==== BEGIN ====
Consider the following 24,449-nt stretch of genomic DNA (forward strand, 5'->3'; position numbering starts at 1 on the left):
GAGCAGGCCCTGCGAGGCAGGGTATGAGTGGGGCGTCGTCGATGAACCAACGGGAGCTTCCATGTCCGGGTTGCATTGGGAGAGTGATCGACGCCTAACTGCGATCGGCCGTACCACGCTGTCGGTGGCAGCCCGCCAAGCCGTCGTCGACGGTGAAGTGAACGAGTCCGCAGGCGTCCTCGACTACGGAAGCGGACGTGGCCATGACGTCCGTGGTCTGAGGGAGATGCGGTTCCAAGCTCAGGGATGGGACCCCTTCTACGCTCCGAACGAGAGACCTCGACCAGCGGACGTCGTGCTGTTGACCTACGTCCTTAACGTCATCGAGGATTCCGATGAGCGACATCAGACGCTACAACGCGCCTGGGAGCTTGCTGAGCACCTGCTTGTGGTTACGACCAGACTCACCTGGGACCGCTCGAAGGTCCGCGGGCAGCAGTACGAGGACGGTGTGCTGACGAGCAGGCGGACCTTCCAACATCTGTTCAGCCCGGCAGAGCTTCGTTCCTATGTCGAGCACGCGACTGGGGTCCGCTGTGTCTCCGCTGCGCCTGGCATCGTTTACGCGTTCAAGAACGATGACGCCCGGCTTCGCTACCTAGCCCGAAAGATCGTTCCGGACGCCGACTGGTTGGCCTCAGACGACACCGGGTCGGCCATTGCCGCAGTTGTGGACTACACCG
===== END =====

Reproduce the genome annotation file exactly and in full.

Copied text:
Consider the following 24,449-nt stretch of genomic DNA (forward strand, 5'->3'; position numbering starts at 1 on the left):
GAGCAGGCCCTGCGAGGCAGGGTATGAGTGGGGCGTCGTCGATGAACCAACGGGAGCTTCCATGTCCGGGTTGCATTGGGAGAGTGATCGACGCCTAACTGCGATCGGCCGTACCACGCTGTCGGTGGCAGCCCGCCAAGCCGTCGTCGACGGTGAAGTGAACGAGTCCGCAGGCGTCCTCGACTACGGAAGCGGACGTGGCCATGACGTCCGTGGTCTGAGGGAGATGCGGTTCCAAGCTCAGGGATGGGACCCCTTCTACGCTCCGAACGAGAGACCTCGACCAGCGGACGTCGTGCTGTTGACCTACGTCCTTAACGTCATCGAGGATTCCGATGAGCGACATCAGACGCTACAACGCGCCTGGGAGCTTGCTGAGCACCTGCTTGTGGTTACGACCAGACTCACCTGGGACCGCTCGAAGGTCCGCGGGCAGCAGTACGAGGACGGTGTGCTGACGAGCAGGCGGACCTTCCAACATCTGTTCAGCCCGGCAGAGCTTCGTTCCTATGTCGAGCACGCGACTGGGGTCCGCTGTGTCTCCGCTGCGCCTGGCATCGTTTACGCGTTCAAGAACGATGACGCCCGGCTTCGCTACCTAGCCCGAAAGATCGTTCCGGACGCCGACTGGTTGGCCTCAGACGACACCGGGTCGGCCATTGCCGCAGTTGTGGACTACACCG